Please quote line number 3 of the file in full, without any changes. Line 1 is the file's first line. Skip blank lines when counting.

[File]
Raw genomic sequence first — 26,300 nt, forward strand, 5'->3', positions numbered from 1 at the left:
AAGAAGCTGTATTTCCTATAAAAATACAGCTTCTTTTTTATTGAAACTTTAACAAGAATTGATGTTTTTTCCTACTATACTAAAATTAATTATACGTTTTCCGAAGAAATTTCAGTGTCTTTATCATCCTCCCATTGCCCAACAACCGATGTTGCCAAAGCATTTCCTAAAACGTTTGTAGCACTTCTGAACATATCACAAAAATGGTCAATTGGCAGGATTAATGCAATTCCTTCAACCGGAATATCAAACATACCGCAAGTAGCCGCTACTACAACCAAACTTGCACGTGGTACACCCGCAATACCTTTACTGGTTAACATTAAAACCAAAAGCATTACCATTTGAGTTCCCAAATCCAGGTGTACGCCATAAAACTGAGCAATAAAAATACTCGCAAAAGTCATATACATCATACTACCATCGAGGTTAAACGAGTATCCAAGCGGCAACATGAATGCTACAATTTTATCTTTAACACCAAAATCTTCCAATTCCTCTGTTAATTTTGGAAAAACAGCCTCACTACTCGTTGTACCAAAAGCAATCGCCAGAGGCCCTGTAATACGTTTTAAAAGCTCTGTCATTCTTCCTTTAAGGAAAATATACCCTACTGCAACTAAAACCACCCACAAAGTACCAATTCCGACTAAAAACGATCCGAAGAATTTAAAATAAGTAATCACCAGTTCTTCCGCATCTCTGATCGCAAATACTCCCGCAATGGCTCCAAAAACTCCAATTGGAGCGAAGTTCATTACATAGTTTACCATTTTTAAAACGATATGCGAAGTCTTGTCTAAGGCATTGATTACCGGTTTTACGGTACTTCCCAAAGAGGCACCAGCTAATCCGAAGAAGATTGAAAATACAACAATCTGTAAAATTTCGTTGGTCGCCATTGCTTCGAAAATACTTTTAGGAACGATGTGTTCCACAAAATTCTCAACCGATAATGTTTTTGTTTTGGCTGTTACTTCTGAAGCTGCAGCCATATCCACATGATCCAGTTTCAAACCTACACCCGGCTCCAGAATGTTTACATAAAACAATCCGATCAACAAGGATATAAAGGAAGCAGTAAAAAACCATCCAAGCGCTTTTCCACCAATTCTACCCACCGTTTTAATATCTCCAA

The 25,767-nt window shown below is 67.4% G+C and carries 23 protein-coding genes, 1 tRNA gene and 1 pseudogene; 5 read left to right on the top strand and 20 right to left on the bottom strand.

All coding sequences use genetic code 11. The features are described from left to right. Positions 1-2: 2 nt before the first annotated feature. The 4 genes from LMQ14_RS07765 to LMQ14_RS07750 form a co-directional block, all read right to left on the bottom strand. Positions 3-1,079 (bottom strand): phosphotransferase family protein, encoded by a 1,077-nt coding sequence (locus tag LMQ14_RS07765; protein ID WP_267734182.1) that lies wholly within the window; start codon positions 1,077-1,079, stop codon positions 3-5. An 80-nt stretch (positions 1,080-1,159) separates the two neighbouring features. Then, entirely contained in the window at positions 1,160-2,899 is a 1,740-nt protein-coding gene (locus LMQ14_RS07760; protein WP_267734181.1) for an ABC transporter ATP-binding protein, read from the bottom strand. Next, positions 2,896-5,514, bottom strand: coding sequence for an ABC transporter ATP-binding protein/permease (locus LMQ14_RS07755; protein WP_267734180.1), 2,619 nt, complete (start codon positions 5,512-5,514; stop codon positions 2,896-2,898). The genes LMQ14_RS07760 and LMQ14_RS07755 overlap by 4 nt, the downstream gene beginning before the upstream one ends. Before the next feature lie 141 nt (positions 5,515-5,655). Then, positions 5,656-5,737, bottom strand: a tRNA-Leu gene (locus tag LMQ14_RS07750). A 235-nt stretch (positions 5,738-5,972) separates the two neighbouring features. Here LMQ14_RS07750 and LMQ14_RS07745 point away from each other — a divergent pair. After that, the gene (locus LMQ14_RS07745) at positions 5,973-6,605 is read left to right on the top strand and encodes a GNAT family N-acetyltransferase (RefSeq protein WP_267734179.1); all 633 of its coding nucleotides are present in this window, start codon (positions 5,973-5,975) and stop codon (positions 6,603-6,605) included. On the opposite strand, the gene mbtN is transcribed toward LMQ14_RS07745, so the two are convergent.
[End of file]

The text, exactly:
The 25,767-nt window shown below is 67.4% G+C and carries 23 protein-coding genes, 1 tRNA gene and 1 pseudogene; 5 read left to right on the top strand and 20 right to left on the bottom strand.